If you are trying to restructure your debt to make sure you can afford to keep the necessities of life, it makes sense for you to obtain a free consulation at our offices to discuss your options.

Steven Taylor

Law Office of Steven Taylor, PC

Serving Central and Northern Indiana


Filed under: Chapter 13 Bankruptcy Tagged: Chapter 13 Bankruptcy

8 years 6 months ago


The answer to whether or not unemployment benefits are dischargeable in bankruptcy hinges on the following:  1) whether the state receives adequate notice of the bankruptcy filing; 2) whether the state upon proper notice brings a timely complaint (adversarial proceeding) in the bankruptcy court, and 3) whether the state wins its complaint and proves that the debtor obtained the unemployment overpayment by fraud or theft as opposed to having made a reasonable mistake.
A debt that is discharged in bankruptcy is a debt that is no longer enforceable.  The general rule is that a debt is dischargeable at the conclusion of a Chapter 7 or a Chapter 13 bankruptcy case absent some specific statutory provision to the contrary.  The exceptions to discharge are primarily enumerated in sections 523, 727, 1228 and 1328 of the United States Bankruptcy Code.
Some of the provisions of the Bankruptcy Code are “self-executing” excluding a debt from discharge automatically even if the creditor does not challenge the dischargeability of the underlying debt.  Specifically these sections include, 11U.S.C. §523(a)(1), (3), (5), (7), (8), (9), (10), (11), (12), (13), (14), (16), (17), (18), or (19).   However, other provisions of the bankruptcy code require that the creditor file a separate complaint known as an adversarial proceeding within a strict time frame otherwise the underlying debt is discharged.   The provisions of the Bankruptcy Code that might bar the discharge of an overpayment of state unemployment benefits are not self-executing.  These three provisions fall under 11 U.S.C. § 523(a)(2), (4), (6), and (15).  Of these provisions only 523(a)(2) and  (a)(4) would seem applicable.  These two provisions are known as the “fraud” provisions.  Accordingly in order for the state to prevail in excluding unemployment overpayments from discharge, they must prevail in a timely filed fraud complaint brought in the U.S. Bankruptcy Court.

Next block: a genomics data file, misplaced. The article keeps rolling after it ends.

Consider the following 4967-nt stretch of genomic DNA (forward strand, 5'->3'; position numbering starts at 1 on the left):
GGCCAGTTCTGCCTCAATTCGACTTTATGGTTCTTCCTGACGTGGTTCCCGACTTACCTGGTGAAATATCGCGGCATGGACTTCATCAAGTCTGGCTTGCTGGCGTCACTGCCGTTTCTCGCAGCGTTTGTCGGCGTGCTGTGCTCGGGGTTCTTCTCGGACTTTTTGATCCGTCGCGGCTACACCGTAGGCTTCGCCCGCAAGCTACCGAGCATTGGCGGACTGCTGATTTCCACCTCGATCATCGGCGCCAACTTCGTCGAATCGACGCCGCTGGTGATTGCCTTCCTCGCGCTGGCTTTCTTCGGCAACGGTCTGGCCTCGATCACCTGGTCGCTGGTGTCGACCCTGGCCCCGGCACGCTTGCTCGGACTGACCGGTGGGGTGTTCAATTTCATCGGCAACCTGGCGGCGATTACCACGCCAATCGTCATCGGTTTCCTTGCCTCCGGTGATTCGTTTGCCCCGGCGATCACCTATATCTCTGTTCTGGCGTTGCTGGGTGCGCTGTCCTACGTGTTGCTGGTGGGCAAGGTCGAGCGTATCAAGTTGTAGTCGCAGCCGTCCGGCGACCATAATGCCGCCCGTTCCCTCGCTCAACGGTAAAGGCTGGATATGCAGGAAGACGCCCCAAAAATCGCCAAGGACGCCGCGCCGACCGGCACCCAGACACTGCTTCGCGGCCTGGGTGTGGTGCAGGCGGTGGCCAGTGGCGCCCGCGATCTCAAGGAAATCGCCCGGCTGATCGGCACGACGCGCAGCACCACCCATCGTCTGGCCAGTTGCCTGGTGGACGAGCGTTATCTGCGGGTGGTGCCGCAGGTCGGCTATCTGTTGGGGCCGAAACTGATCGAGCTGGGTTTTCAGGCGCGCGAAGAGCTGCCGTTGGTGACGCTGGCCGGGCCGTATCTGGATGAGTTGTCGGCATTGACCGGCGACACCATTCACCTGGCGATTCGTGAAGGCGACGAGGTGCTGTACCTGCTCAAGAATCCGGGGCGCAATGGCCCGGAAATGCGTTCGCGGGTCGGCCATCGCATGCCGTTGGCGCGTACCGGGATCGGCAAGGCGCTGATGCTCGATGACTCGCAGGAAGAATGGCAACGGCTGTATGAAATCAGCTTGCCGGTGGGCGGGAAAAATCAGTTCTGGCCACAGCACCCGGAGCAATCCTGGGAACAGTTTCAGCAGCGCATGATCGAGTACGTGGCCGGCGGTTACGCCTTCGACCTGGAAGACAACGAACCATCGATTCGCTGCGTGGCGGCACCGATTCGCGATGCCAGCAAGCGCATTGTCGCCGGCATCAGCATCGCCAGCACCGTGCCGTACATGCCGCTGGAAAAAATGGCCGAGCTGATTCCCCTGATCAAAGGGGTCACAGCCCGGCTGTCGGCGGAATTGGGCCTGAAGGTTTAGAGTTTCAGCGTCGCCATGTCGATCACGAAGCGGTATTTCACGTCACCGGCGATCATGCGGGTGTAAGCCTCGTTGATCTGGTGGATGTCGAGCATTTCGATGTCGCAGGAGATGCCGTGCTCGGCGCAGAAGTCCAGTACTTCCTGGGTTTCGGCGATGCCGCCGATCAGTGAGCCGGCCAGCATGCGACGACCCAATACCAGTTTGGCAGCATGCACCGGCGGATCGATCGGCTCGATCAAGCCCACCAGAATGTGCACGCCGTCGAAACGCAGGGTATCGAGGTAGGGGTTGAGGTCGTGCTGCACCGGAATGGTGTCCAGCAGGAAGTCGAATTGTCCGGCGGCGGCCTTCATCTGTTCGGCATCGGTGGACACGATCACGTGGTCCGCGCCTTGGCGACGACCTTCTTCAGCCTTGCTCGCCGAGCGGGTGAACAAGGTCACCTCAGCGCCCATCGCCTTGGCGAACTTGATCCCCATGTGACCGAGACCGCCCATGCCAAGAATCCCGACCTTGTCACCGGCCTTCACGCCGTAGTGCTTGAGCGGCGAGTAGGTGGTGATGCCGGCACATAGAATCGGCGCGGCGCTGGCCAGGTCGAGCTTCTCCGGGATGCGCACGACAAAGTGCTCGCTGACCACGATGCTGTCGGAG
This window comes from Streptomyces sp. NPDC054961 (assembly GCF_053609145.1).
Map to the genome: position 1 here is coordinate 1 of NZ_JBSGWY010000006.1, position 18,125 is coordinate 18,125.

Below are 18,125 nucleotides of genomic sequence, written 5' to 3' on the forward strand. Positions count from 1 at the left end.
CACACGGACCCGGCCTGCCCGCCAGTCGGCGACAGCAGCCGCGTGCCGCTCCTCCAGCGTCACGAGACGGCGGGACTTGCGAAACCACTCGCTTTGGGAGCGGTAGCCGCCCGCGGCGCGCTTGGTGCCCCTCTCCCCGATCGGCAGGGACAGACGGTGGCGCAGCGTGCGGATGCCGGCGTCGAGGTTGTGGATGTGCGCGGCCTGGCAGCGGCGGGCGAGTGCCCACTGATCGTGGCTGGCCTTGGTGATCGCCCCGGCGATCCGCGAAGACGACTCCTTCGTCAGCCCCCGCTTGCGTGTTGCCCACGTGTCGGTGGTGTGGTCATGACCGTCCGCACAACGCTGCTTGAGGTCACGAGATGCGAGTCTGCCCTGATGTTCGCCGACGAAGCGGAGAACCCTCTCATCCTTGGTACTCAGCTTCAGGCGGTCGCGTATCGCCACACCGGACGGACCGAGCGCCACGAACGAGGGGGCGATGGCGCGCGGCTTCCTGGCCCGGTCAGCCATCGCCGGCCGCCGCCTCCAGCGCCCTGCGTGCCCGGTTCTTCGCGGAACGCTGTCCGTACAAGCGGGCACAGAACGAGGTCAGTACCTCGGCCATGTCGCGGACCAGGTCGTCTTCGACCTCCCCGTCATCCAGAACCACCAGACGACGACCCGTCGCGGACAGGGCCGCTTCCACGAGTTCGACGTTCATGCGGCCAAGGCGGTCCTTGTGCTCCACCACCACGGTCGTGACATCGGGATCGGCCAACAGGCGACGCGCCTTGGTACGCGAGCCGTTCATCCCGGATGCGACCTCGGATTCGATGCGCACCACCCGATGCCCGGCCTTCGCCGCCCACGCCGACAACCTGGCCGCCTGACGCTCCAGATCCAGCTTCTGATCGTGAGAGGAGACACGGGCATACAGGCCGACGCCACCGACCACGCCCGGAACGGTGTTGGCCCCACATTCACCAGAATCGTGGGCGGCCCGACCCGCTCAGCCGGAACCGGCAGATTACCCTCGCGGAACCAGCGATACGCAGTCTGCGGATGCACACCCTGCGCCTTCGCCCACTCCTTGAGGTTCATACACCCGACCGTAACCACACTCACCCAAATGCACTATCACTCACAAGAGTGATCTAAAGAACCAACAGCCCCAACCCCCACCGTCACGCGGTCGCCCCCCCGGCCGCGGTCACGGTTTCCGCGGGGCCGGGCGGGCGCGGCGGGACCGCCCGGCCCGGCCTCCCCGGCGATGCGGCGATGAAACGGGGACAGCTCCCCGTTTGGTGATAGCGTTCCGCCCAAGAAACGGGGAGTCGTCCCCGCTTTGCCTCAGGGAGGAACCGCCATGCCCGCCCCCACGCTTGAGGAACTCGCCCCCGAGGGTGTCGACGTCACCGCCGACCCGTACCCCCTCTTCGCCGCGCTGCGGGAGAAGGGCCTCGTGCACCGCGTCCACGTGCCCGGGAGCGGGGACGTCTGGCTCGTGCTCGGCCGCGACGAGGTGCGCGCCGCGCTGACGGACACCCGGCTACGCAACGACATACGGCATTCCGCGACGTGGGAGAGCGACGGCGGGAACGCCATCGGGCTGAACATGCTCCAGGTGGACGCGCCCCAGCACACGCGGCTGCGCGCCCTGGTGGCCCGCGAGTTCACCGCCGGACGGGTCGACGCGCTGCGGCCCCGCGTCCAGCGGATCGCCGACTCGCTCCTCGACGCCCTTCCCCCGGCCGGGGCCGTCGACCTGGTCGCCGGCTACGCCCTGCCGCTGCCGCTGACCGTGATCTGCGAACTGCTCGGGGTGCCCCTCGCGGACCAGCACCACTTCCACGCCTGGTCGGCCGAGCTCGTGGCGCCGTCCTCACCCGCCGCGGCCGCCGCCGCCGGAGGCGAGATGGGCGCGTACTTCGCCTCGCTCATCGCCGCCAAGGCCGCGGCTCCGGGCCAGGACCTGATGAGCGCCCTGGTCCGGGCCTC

In general, a complaint to determine the dischargeability of debt under § 523(a)(2), or (4), must be filed not later than sixty days after the first date set for the creditors meeting. Parties must have at least thirty days’ notice of this deadline. Fed. R. Bankr. P. 4007(c).   However the state would need to be given proper notice so that they would have the opportunity to file a complaint and challenge the dischargeability of the overpayment pursuant to 11 U.S.C. §523(a)(3). This is why it is extremely important that all creditors be properly listed on the debtor’s bankruptcy schedules.